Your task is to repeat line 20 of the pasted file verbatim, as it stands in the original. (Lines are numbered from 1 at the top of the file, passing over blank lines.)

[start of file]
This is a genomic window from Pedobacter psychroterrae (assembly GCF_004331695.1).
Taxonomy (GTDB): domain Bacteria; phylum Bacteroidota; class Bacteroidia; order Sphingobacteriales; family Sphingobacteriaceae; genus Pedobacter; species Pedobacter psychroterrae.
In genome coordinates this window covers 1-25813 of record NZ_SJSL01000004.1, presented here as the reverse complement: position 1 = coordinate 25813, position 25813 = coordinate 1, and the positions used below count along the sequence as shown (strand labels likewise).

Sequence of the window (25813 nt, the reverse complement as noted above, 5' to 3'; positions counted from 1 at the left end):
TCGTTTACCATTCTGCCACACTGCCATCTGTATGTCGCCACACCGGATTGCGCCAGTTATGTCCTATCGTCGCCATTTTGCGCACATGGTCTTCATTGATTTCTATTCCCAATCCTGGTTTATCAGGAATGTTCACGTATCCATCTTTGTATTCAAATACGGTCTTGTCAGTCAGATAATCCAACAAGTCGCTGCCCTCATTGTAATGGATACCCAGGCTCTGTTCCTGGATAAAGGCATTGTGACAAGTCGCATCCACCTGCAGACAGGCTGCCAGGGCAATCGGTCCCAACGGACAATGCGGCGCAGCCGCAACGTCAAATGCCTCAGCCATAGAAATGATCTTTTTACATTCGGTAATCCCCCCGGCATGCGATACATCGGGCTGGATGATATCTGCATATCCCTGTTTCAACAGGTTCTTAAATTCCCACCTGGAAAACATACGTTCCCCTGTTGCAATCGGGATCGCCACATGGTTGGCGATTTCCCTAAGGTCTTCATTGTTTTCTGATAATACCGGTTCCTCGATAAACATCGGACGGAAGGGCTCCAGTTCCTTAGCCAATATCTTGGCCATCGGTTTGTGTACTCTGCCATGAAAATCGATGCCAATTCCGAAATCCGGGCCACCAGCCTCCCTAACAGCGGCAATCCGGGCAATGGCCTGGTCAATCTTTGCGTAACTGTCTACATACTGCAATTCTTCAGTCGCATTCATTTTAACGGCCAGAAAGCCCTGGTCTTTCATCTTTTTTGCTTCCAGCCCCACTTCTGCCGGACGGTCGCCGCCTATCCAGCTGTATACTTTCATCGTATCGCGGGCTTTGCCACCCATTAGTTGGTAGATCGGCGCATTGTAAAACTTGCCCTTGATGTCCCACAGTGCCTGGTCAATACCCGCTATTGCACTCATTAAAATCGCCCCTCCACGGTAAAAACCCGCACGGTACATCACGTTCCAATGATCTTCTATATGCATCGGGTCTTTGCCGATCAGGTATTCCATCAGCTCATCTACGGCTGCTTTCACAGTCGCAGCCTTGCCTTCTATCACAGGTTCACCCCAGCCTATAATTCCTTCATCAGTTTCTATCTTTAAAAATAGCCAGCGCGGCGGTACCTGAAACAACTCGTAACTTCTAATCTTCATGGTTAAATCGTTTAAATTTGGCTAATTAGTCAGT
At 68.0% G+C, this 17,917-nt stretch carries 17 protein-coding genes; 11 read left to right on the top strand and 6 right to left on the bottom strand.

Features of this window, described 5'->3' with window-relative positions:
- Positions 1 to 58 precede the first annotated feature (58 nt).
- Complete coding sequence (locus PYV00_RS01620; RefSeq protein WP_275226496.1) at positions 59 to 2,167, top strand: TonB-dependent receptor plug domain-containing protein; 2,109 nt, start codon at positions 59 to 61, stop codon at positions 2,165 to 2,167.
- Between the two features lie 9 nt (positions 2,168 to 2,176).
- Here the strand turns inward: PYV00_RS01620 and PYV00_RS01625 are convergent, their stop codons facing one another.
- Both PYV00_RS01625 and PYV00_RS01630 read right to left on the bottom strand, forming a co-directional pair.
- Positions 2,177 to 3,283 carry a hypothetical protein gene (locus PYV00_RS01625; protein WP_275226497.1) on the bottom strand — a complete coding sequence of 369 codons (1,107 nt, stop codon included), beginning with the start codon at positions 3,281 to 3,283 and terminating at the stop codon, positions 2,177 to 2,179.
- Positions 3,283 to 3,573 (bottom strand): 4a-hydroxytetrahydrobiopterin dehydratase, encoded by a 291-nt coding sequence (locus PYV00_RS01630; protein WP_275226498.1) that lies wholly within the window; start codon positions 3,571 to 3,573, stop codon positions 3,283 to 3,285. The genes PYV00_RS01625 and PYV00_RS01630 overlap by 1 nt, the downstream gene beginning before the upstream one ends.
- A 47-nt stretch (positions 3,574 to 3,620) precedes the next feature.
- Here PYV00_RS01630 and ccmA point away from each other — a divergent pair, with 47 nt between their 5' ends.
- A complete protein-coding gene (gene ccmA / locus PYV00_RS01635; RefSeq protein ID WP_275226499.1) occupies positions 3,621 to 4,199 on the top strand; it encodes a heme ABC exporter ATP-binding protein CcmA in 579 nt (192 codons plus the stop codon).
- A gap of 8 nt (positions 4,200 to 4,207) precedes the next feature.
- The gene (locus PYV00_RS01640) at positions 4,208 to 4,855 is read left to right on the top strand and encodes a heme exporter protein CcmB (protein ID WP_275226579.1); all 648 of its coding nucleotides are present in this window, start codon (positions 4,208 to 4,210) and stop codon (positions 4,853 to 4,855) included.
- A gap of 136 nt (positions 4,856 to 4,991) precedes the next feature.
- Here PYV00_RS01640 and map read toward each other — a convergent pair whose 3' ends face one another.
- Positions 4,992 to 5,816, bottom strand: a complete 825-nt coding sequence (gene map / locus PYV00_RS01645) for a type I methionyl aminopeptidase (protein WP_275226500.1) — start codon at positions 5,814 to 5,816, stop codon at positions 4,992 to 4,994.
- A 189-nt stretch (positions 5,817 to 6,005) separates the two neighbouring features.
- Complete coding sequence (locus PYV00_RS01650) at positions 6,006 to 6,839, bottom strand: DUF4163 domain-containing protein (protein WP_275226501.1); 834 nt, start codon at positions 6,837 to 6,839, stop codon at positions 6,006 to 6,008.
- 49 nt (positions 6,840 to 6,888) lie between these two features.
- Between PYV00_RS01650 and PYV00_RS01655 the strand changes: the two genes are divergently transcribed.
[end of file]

- A gap of 136 nt (positions 4,856 to 4,991) precedes the next feature.